During their weeks at Mini-Med Connect, Jacque said, the high schoolers started building a network of support and knowledge, the kind that will help them in college. “You get your first F or face a microaggression in class and you say, ‘Well, I’m never going to be a physician.’ That’s when you need to call someone up, someone who has been through that.”
Mini-Med Connect grew out of the very successful Mini-Med School pre-college summer program that Jacque, Research Assistant Professor Carol Bascom-Slack, and the School of Medicine launched with University College last year. More than 300 students have taken part in that two-week health sciences curriculum—presented online because of COVID—that combines medical case studies, lab work, and student research projects and video presentations, all under the guidance of School of Medicine MD students who act as teaching assistants. It’s something of a pre-pre-med program.
For this summer, Jacque engaged his CSE colleagues EmilyKate McDonough, co-director of Mini-Med School, and Revati Masilamani, co-director of Great Diseases, to design and direct Mini-Med Connect as an offshoot of Mini-Med specifically for groups traditionally underrepresented in the health sciences, which include Black, Indigenous, low-income, and first-generation students, among others. The Connect students had four additional weeks of programming: one-on-one time with their mentors, group talks with each other, and Q&A sessions with guest speakers. (Most of it was conducted online, but after some careful planning, they were able to meet up in person for the lab and campus tour.) The topics ranged from diverse role models in STEM to how to prepare for an interview to financial literacy for college.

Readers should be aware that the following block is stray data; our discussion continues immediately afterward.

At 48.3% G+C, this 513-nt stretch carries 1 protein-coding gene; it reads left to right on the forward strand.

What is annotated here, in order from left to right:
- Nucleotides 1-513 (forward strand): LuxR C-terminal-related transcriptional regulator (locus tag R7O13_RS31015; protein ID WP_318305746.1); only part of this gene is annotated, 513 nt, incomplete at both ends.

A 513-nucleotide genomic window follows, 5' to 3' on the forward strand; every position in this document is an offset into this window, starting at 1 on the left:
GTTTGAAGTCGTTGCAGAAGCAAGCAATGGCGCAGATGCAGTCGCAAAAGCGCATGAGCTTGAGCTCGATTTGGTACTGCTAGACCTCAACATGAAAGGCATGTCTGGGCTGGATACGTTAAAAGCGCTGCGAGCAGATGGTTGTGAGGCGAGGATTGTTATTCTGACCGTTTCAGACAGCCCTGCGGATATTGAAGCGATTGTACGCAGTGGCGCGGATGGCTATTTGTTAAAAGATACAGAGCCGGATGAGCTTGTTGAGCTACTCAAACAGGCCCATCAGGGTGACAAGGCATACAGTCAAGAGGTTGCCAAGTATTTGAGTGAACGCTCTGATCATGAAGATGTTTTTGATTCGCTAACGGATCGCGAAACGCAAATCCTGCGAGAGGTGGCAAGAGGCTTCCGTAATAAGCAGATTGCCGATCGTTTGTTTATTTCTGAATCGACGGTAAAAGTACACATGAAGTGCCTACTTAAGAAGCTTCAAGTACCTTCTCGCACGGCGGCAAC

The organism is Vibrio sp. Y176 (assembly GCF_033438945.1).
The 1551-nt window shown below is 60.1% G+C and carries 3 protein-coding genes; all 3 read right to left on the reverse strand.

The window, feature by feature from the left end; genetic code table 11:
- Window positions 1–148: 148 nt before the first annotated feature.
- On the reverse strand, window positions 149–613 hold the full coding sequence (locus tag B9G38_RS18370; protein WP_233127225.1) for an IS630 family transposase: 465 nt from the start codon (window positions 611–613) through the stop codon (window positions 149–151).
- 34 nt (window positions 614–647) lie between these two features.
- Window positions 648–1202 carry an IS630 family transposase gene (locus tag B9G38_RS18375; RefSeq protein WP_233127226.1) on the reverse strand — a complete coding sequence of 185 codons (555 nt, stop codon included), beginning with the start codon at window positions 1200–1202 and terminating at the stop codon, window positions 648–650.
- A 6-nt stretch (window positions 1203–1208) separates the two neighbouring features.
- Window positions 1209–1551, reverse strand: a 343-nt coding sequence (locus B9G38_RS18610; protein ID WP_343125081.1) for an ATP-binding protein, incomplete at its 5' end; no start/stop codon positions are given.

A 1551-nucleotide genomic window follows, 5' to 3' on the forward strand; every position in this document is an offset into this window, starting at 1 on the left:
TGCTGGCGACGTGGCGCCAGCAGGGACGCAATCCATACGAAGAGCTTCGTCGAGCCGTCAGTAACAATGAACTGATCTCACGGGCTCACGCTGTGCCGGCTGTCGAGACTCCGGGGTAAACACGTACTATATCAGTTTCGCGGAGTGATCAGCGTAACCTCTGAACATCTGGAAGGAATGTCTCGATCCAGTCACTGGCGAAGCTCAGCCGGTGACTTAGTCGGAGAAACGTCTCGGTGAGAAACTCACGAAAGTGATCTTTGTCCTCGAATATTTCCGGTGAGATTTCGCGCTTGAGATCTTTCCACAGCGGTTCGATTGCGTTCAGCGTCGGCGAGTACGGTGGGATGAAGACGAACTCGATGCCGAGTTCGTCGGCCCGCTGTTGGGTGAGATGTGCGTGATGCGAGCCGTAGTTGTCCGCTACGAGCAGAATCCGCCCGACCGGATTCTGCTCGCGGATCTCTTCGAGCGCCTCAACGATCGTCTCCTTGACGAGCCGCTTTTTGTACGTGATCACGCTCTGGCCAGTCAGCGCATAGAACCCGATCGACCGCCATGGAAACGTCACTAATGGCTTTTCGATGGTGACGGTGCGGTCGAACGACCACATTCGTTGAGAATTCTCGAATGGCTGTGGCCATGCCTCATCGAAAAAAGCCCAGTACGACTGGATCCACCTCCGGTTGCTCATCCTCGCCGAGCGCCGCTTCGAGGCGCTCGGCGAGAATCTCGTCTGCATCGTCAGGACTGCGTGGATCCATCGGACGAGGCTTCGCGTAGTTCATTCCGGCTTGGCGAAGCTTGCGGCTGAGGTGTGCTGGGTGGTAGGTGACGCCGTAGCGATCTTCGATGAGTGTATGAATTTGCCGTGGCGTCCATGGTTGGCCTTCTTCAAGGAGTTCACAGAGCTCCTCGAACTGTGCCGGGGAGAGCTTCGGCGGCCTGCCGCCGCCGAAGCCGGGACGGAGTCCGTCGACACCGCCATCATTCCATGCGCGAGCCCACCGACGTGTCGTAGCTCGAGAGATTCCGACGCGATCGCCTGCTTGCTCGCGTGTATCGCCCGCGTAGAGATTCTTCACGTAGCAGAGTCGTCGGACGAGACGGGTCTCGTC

With funding from a National Institutes of Health Science Education Partnership Award, Tufts offered all six weeks of the program free to 15 students along with a stipend.
Rikita BK, a Medford High junior who was born in Nepal, said that her favorite parts of Mini-Med Connect have been the “hidden curriculum” discussions, where they talk about everything from the importance of having a LinkedIn profile and how to make one to the history of racism in medicine.
In addition to helping the students with their Mini-Med School course work, the three mentors fielded questions about the realities of securing financial aid, time management, navigating predominantly white spaces, and the college application process.